Midstate residents search for care after Penn State Hershey drops 2,100 neurology patients

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Penn State Hershey Medical Center dropped more than 2,000 patients from its neurology department. Two doctors retired, and two left for other jobs. Now, Midstate residents with multiple sclerosis are desperate for help. 

Ken and Stefanie Price have been together since they were teenagers. 

“He can find his favorite martins potato chips, his favorite Cadubury chocolate and coca cola, but he can never find me,” Stefanie Price joked about her husband Ken.

The couple from Mechanicsburg laughs off daily challenges, but is actually going through the most difficult time in their lives.

The dad of three has dementia, multiple sclerosis and muscular dystrophy. 

“We just are crying out for help,” said Ken. “Definitely feeling abandonment.”

This week, Penn State Hershey Medical Center sent a letter to 2,100 patients, saying it couldn’t care for them anymore. One of them was Ken, and he hasn’t been able to find a new doctor.

“They usually take the Medicare, but they don’t take the Medicaid,” said Stefanie Price.

The hospital is working to find replacements.

Another patient Janet Benham called the neurology department Friday.

“Her comment to me was what would you have liked the letter to have said? It was run past numerous departments,” Benham said.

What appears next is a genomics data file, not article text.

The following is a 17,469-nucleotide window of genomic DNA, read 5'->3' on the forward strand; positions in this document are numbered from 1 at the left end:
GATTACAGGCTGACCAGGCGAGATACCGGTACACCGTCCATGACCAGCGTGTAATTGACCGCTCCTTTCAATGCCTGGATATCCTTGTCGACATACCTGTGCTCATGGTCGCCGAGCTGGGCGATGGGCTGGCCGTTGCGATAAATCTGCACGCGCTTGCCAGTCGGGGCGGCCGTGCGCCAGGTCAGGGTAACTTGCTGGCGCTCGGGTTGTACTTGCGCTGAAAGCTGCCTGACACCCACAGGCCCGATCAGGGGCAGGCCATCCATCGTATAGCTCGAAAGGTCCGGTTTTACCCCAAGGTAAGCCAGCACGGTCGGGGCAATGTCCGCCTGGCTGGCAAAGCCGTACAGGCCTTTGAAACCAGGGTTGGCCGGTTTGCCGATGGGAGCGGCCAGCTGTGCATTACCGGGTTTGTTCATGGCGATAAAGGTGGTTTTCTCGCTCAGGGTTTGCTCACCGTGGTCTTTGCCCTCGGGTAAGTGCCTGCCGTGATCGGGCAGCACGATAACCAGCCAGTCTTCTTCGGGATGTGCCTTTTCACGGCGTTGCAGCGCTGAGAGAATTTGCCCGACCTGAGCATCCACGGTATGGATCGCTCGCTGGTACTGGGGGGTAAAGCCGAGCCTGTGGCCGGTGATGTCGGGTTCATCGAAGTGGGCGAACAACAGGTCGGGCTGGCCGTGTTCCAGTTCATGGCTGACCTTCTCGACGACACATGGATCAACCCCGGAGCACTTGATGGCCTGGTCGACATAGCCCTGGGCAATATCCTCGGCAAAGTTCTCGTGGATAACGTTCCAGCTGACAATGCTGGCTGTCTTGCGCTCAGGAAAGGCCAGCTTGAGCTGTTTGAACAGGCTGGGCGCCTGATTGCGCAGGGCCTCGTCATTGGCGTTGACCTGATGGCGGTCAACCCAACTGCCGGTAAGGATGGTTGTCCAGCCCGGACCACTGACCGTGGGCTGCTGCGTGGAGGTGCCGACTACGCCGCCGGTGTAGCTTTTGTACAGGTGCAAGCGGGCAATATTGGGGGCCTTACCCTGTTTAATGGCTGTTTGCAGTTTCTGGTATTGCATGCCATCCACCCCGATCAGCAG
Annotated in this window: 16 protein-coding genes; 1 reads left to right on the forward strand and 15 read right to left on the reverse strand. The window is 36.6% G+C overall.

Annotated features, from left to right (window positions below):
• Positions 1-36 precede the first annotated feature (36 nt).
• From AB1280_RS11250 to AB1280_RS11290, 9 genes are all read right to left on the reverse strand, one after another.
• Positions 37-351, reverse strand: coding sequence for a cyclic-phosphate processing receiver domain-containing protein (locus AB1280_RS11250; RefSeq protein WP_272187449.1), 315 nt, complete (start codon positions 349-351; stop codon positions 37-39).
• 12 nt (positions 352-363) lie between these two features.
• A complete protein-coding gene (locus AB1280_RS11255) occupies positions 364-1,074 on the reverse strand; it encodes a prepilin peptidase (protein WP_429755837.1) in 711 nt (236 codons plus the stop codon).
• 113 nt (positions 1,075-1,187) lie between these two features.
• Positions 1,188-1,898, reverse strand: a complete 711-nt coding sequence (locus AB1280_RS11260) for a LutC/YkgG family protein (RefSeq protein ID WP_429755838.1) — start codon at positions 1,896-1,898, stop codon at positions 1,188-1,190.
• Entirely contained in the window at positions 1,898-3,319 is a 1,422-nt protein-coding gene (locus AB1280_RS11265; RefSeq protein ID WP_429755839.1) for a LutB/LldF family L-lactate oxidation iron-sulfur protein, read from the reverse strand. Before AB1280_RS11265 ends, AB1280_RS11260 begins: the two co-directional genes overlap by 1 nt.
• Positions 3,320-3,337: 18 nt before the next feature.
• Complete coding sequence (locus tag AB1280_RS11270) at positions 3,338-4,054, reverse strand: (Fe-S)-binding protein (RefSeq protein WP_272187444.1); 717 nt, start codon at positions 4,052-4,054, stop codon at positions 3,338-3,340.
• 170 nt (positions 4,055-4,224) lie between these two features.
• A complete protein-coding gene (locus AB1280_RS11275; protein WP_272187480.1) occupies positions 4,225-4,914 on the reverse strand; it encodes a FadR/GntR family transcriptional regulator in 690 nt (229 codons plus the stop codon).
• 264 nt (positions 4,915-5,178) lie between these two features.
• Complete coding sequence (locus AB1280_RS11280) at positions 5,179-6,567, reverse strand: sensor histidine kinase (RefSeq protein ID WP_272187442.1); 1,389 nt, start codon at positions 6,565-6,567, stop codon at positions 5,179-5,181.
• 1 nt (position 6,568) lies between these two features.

The Camp Hill resident says when her doctor announced she was leaving in the fall, the hospital said it would still be able to treat her. 

Benham said, “They themselves should have reached out to different hospitals or organizations and said we’re having this problem, would you be willing to help us?”

Penn State Health sent us a statement, saying in part, “We are encountering many of the same challenges being seen by health systems nationwide – namely, a shortage of sub-specialists trained and ready to treat this complex illness.”

Meanwhile, patients don’t know where they will find care or get medicine.

“It took a long time to find someone we trust with him, and now we don’t have that, and his condition is very serious,” said Brieanna Price, Ken Price’s daughter. “Just a little bit of time means everything.”

The hospital admits: it missed the mark with the letter it sent out telling patients to transfer their care. A representative says workers will be in touch with patients in the near future to help them through their transitions.

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